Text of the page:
To the west at Beach Blue, the landing exercise had run closer to the timetable, with the first wave of the 2d Battalion, 5th Marines, from the Neville (AP-16) reaching shore at 1250, only 20 minutes behind schedule. The 1st Raiders, also from the Neville as well as four destroyer transports, reached the beach at about H-hour. As at Beach Red, coral heads obliged many coxswains to offload their passengers some hundreds of yards offshore, but at that distance the water at Blue was not as deep, and the Marines waded in.18
Two hours after H-hour, the first- and second-wave landing craft from the President Jackson (AP-37), carrying men of the 1st Battalion, 2d Marines, landed on Beach Blue, followed immediately and in order by the next three waves of boats.19 The latter craft, however, ran into coral heads some 100 yards offshore and had to disembark their Marines short of the beach.20
Ship-to-shore operations for the much smaller landing at Beach Green went according to schedule. Disembarking from the Heywood (AP-12) into landing craft by 1136, the 395 Marines of the 1st Parachute Battalion reached the Nola Point beach at H-hour, 1230.21 Nevertheless, as at the other beaches, coral heads proved hazardous. For example, Coxswain Don Chalmers' boat propeller was so damaged by coral the vessel had to be towed back to the Heywood.22
Marines' Onshore Misadventures
The 1st Battalion paratroopers were scheduled to spend only a few hours on Beach Green, and by 1455, the first boats returning them to the Heywood had arrived back at the transport and were being hoisted aboard.23 On Beach Red and Beach Blue, however, Marines who had landed before the ship-to-shore operation was cancelled spent part of the afternoon attempting to "seize" inland objectives, often with frustrating results. As the sun began to set, they started to make arrangements for an overnight stay. Few, if any, had ever spent a night on a South Sea island.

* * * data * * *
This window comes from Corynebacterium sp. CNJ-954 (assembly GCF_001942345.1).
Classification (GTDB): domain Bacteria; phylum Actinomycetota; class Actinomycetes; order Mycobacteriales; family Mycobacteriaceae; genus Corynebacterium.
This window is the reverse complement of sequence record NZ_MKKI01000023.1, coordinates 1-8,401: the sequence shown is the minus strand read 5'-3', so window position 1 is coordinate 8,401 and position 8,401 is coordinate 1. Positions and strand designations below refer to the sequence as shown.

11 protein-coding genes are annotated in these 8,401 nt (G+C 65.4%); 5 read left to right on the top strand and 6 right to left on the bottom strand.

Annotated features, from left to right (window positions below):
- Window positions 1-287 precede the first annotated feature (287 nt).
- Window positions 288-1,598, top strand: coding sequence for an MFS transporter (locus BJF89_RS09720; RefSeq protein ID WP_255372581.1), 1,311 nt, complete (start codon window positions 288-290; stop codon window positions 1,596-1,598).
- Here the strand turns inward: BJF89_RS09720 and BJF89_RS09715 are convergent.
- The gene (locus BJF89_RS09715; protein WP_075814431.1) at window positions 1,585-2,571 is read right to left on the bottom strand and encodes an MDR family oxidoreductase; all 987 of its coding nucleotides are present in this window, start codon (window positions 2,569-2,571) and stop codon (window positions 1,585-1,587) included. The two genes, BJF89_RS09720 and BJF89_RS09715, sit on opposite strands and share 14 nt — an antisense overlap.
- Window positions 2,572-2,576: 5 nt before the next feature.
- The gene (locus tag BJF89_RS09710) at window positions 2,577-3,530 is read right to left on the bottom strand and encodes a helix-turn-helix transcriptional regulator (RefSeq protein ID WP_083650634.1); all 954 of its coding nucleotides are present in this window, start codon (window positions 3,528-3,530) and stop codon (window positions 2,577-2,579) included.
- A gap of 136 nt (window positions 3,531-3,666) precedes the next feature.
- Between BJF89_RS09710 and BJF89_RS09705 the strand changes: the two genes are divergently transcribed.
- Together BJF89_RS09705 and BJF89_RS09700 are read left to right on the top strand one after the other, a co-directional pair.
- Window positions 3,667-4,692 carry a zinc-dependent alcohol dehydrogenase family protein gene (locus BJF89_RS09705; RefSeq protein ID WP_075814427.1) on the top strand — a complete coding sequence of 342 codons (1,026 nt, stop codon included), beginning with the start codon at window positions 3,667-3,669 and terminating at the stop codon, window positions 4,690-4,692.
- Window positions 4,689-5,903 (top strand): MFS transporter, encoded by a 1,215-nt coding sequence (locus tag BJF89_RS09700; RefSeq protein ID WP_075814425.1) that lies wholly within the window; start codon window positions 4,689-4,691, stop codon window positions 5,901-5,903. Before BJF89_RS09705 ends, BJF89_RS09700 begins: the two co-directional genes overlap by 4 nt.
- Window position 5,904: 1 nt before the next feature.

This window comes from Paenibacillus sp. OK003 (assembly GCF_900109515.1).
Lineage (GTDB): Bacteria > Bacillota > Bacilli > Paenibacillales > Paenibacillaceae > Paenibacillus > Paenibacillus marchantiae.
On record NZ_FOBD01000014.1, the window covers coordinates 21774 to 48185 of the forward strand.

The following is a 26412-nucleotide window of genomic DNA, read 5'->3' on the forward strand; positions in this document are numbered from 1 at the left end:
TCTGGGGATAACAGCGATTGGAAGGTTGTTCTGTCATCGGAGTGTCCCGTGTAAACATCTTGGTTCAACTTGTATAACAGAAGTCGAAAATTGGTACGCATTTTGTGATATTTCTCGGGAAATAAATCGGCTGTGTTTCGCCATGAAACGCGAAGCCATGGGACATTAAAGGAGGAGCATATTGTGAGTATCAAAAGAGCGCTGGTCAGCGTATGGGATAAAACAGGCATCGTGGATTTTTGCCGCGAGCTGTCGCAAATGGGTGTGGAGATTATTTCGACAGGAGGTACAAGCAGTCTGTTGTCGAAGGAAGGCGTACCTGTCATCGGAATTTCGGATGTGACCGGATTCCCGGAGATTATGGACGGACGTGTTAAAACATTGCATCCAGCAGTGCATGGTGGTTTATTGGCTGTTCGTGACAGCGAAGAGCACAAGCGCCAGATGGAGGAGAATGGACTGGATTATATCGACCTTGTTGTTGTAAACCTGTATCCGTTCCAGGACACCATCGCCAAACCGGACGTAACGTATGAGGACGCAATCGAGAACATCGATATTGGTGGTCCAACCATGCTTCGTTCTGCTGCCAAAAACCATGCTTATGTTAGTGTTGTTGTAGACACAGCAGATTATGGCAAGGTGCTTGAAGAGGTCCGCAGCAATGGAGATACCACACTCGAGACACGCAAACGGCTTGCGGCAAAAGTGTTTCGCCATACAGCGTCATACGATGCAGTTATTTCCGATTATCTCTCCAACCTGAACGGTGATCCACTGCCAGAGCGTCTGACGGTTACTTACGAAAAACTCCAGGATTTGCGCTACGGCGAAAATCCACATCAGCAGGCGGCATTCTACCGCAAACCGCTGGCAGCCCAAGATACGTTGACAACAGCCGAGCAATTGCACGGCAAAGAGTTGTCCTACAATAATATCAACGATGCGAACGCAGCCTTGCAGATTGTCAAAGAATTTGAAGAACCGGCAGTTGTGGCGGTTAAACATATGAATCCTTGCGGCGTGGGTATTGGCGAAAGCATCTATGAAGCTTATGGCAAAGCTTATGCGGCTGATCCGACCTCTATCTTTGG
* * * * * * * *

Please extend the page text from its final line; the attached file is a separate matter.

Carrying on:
On Beach Red, the men of the 1st Battalion, 5th Marines, had followed orders and remained in a restricted area just off the beach. Several platoons of the 3d Battalion, however, ventured inland in search of food. After discovering pigs and chickens left behind by the evacuated natives, their night culminated in several impromptu barbecues.24 When one young officer of F Company, 2d Battalion, 1st Marines, wandered upon some 100 of the battalion's men roasting chickens, he hesitated to stop the unauthorized activity. Moments later he found himself under a threat of court-martial when the irate commanding officer of the 5th Marines, Colonel Leroy Hunt, emerged from the darkness demanding to know who the senior officer present was.25
Some other F Company men had spent the afternoon taking souvenirs from evacuated villagers' thatch huts, despite the efforts of a platoon sergeant to stop them. Later, as they tried to sleep that night, the Marines could hear the engines of Higgins boats and shouts of coxswains as they tried to free their landing craft from the coral heads.26